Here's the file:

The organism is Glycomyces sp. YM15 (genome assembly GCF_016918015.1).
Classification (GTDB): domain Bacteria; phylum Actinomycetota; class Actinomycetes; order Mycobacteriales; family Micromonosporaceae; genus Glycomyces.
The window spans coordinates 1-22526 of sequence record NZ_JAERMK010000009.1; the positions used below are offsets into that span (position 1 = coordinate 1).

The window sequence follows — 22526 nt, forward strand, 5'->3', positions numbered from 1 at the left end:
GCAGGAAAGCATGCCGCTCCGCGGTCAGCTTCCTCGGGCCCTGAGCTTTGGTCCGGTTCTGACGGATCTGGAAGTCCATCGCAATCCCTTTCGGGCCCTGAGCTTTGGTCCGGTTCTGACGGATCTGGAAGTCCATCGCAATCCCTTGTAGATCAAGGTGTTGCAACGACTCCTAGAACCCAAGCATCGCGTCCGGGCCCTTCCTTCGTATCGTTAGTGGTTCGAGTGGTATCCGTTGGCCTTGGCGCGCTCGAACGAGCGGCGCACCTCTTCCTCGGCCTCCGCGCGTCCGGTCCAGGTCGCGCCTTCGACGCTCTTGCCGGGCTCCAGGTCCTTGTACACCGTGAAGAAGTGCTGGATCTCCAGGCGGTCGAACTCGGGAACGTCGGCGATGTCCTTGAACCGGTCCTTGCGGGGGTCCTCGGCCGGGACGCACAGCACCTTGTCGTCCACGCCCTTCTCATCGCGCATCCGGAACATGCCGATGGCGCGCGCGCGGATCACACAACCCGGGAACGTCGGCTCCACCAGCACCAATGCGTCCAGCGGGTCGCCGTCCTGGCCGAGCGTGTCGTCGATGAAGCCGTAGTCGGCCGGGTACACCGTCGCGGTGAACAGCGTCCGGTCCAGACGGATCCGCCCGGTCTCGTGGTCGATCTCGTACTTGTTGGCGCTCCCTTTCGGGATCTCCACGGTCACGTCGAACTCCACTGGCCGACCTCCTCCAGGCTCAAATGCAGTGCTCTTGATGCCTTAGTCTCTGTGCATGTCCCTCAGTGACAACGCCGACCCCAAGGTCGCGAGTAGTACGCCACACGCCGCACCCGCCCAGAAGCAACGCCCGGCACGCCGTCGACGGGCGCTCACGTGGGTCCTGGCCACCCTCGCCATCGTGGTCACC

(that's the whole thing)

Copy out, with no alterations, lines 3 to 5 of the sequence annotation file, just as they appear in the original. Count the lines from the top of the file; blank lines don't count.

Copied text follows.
The window spans coordinates 1-22526 of sequence record NZ_JAERMK010000009.1; the positions used below are offsets into that span (position 1 = coordinate 1).

The window sequence follows — 22526 nt, forward strand, 5'->3', positions numbered from 1 at the left end:
GCAGGAAAGCATGCCGCTCCGCGGTCAGCTTCCTCGGGCCCTGAGCTTTGGTCCGGTTCTGACGGATCTGGAAGTCCATCGCAATCCCTTTCGGGCCCTGAGCTTTGGTCCGGTTCTGACGGATCTGGAAGTCCATCGCAATCCCTTGTAGATCAAGGTGTTGCAACGACTCCTAGAACCCAAGCATCGCGTCCGGGCCCTTCCTTCGTATCGTTAGTGGTTCGAGTGGTATCCGTTGGCCTTGGCGCGCTCGAACGAGCGGCGCACCTCTTCCTCGGCCTCCGCGCGTCCGGTCCAGGTCGCGCCTTCGACGCTCTTGCCGGGCTCCAGGTCCTTGTACACCGTGAAGAAGTGCTGGATCTCCAGGCGGTCGAACTCGGGAACGTCGGCGATGTCCTTGAACCGGTCCTTGCGGGGGTCCTCGGCCGGGACGCACAGCACCTTGTCGTCCACGCCCTTCTCATCGCGCATCCGGAACATGCCGATGGCGCGCGCGCGGATCACACAACCCGGGAACGTCGGCTCCACCAGCACCAATGCGTCCAGCGGGTCGCCGTCCTGGCCGAGCGTGTCGTCGATGAAGCCGTAGTCGGCCGGGTACACCGTCGCGGTGAACAGCGTCCGGTCCAGACGGATCCGCCCGGTCTCGTGGTCGATCTCGTACTTGTTGGCGCTCCCTTTCGGGATCTCCACGGTCACGTCGAACTCCACTGGCCGACCTCCTCCAGGCTCAAATGCAGTGCTCTTGATGCCTTAGTCTCTGTGCATGTCCCTCAGTGACAACGCCGACCCCAAGGTCGCGAGTAGTACGCCACACGCCGCACCCGCCCAGAAGCAACGCCCGGCACGCCGTCGACGGGCGCTCACGTGGGTCCTGGCCACCCTCGCCATCGTGGTCACC